Characteristics of a Healthy Forest


Diversity gives ecosystems stability and helps them deal with various stress factors. 

The best way to encourage high levels of biodiversity is to have a good mixture of habitats within our forests. This means maintaining a combination of various forest types, tree ages, and species compositions. Healthy forests usually have a mosaic of stand conditions present.

Habitat and wildlife

Wildlife use different parts of the forest for food, shelter, and protection. Both living and dead trees are important for various wildlife species. Many species are quite specific in the kinds of conditions they need to thrive and therefore they are often associated only with a particular type or age of forest stand.

Protection of soil

Forests help to prevent erosion, or the wearing away of soil through the action of wind and water. The canopy of leaves in the forest shields the ground from the hard pounding action of rain, slowing and softening its fall to the forest floor. Plants also contribute organic material to soil which helps soil absorb and hold water. This prevents the water from running off rapidly across the surface, carrying soil with it.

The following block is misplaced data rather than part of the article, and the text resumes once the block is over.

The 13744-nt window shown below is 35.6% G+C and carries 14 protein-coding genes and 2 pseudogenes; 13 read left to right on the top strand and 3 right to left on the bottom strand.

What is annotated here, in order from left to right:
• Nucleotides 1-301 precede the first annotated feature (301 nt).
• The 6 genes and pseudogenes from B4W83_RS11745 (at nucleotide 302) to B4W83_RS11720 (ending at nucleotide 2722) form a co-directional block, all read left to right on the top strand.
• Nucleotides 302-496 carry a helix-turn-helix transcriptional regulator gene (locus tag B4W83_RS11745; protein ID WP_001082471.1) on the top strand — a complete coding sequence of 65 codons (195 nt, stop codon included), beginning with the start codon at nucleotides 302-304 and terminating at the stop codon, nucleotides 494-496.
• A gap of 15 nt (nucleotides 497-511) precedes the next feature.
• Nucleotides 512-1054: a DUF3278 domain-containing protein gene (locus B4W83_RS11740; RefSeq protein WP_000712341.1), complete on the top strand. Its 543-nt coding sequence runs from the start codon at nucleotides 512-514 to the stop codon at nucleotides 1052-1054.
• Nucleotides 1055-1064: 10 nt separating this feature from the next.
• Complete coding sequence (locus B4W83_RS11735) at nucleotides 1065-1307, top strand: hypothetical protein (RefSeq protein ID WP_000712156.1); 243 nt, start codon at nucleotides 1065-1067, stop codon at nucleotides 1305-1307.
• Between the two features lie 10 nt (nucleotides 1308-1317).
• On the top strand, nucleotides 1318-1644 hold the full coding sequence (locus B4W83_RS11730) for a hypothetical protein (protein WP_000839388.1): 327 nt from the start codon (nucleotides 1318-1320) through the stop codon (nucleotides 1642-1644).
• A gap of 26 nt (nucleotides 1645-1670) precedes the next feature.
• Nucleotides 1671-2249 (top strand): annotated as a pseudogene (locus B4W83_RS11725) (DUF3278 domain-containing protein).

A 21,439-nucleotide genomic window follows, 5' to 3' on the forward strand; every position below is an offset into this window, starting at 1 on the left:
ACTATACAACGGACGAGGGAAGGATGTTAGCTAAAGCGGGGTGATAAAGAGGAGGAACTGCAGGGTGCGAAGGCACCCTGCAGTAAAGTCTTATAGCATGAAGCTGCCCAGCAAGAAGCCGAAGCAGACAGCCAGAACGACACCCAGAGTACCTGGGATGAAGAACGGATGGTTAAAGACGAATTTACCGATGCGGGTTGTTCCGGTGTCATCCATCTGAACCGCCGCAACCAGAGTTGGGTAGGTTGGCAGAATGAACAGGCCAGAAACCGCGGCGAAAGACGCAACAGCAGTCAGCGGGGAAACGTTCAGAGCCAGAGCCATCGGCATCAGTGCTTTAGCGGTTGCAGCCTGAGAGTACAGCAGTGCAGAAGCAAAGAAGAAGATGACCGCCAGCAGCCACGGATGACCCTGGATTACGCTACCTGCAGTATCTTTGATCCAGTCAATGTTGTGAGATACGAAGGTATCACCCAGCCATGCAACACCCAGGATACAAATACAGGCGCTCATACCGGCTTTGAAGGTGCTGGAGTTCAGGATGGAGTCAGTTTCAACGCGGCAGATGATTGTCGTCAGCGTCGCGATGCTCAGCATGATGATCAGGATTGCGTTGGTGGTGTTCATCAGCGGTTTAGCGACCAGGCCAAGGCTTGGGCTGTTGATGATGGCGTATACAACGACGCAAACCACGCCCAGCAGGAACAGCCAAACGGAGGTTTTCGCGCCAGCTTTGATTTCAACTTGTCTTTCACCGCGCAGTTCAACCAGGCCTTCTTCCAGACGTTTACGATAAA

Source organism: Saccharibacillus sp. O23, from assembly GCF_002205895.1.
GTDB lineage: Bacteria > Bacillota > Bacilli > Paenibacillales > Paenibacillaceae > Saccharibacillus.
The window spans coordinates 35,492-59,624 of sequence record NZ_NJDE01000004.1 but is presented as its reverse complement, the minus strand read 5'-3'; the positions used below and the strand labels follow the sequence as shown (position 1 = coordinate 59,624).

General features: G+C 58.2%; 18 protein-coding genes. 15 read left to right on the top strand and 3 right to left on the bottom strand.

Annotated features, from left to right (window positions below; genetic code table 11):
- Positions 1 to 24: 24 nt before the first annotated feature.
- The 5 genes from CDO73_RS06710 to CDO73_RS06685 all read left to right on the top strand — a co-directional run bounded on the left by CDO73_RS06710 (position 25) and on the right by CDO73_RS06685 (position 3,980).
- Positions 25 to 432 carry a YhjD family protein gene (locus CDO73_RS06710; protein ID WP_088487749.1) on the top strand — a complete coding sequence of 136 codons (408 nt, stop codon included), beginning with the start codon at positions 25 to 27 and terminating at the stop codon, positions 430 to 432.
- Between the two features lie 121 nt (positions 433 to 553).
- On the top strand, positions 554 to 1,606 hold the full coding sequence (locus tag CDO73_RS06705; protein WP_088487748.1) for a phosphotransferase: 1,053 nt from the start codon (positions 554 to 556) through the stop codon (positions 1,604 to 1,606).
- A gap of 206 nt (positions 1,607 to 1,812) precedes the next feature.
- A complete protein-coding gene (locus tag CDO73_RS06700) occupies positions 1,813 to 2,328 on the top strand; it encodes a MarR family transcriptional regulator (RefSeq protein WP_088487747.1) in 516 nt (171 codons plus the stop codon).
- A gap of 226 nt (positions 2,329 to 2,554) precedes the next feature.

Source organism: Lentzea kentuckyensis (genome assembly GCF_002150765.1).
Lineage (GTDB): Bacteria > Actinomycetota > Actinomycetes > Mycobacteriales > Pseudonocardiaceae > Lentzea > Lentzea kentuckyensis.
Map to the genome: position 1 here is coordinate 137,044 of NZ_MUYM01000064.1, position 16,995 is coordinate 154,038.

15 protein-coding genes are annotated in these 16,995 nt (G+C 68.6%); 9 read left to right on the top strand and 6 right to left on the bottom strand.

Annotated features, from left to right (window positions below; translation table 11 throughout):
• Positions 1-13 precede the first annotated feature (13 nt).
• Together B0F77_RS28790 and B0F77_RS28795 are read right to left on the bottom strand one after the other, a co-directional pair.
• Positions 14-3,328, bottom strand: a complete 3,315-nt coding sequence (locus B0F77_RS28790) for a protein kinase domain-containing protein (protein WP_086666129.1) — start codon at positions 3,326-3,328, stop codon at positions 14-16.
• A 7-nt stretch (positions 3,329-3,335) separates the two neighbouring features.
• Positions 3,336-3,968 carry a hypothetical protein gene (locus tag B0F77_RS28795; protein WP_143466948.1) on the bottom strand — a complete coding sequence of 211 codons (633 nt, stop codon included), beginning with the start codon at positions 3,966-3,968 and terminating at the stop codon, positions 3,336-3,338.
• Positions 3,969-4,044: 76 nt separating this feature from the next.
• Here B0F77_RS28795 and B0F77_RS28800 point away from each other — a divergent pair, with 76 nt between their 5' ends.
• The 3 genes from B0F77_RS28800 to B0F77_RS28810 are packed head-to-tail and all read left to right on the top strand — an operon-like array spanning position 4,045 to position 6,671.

Protection of water and air

Forests filter large amounts of water and air which flow through them. This filtering action helps trap some kinds of pollutants and remove them from continued circulation. Forests are important in increasing the amount and quality of drinking water available to people and also are important in providing us with oxygen.

Everyone wins when forests are healthy.

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